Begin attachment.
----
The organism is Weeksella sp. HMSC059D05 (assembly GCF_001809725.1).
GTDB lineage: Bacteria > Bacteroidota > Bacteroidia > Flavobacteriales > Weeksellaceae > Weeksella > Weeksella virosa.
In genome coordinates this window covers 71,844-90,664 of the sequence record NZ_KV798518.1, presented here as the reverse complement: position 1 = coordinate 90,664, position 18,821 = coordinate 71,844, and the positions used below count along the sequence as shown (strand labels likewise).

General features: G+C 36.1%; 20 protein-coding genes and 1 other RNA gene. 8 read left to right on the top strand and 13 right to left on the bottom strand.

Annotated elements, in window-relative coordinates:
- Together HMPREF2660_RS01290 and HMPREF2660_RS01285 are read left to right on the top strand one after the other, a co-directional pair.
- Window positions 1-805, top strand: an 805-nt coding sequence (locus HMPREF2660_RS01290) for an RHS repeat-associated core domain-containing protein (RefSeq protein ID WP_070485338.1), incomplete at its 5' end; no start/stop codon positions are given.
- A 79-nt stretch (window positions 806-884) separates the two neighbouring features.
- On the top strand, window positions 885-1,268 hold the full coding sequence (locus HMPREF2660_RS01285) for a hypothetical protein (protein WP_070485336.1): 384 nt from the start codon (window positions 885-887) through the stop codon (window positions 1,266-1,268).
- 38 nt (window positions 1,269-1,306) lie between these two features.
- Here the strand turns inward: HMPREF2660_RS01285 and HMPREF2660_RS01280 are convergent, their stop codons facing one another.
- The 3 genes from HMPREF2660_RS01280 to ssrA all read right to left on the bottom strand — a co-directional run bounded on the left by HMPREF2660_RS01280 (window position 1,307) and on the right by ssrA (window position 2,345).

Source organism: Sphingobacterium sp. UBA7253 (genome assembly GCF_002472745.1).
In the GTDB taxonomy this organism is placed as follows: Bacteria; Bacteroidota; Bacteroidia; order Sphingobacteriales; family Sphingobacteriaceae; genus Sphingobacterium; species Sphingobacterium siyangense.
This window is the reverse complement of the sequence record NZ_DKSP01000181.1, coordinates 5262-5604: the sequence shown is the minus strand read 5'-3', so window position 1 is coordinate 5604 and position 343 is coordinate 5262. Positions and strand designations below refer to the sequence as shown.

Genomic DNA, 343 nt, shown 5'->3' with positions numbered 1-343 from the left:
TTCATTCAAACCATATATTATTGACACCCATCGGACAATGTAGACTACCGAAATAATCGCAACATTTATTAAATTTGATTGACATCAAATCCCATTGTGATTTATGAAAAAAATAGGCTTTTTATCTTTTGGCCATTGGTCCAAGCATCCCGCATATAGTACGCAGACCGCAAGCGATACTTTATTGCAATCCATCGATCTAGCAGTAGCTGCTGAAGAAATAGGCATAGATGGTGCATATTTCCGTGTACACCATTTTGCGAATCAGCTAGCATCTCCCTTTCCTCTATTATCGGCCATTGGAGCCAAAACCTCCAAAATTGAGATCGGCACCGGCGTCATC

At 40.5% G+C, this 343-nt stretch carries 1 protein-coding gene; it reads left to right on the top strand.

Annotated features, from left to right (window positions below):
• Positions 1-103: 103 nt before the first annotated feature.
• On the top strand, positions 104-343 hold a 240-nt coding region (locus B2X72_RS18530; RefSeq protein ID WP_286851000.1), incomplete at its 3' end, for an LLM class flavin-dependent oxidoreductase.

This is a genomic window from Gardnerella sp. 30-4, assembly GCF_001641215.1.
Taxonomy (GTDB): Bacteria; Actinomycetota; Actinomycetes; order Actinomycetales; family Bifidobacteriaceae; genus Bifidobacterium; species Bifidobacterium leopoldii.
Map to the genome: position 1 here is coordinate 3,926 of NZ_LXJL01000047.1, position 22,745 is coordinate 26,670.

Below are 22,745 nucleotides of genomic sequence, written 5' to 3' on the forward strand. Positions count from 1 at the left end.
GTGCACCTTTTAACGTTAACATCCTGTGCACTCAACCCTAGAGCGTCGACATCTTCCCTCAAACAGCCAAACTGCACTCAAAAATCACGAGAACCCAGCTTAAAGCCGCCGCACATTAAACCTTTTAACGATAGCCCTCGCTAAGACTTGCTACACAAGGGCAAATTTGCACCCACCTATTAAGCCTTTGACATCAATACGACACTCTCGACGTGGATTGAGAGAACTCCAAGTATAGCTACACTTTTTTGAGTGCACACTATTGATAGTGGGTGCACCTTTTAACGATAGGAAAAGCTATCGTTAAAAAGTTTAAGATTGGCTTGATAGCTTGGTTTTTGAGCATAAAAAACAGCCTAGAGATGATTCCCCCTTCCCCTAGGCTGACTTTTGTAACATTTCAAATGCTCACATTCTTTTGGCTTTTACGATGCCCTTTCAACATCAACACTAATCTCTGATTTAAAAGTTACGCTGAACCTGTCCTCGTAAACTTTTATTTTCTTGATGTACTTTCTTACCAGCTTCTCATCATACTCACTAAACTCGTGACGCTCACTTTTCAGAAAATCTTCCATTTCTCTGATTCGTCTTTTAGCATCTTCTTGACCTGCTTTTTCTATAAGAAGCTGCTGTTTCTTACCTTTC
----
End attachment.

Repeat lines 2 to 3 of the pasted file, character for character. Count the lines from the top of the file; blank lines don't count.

GTDB lineage: Bacteria > Bacteroidota > Bacteroidia > Flavobacteriales > Weeksellaceae > Weeksella > Weeksella virosa.
In genome coordinates this window covers 71,844-90,664 of the sequence record NZ_KV798518.1, presented here as the reverse complement: position 1 = coordinate 90,664, position 18,821 = coordinate 71,844, and the positions used below count along the sequence as shown (strand labels likewise).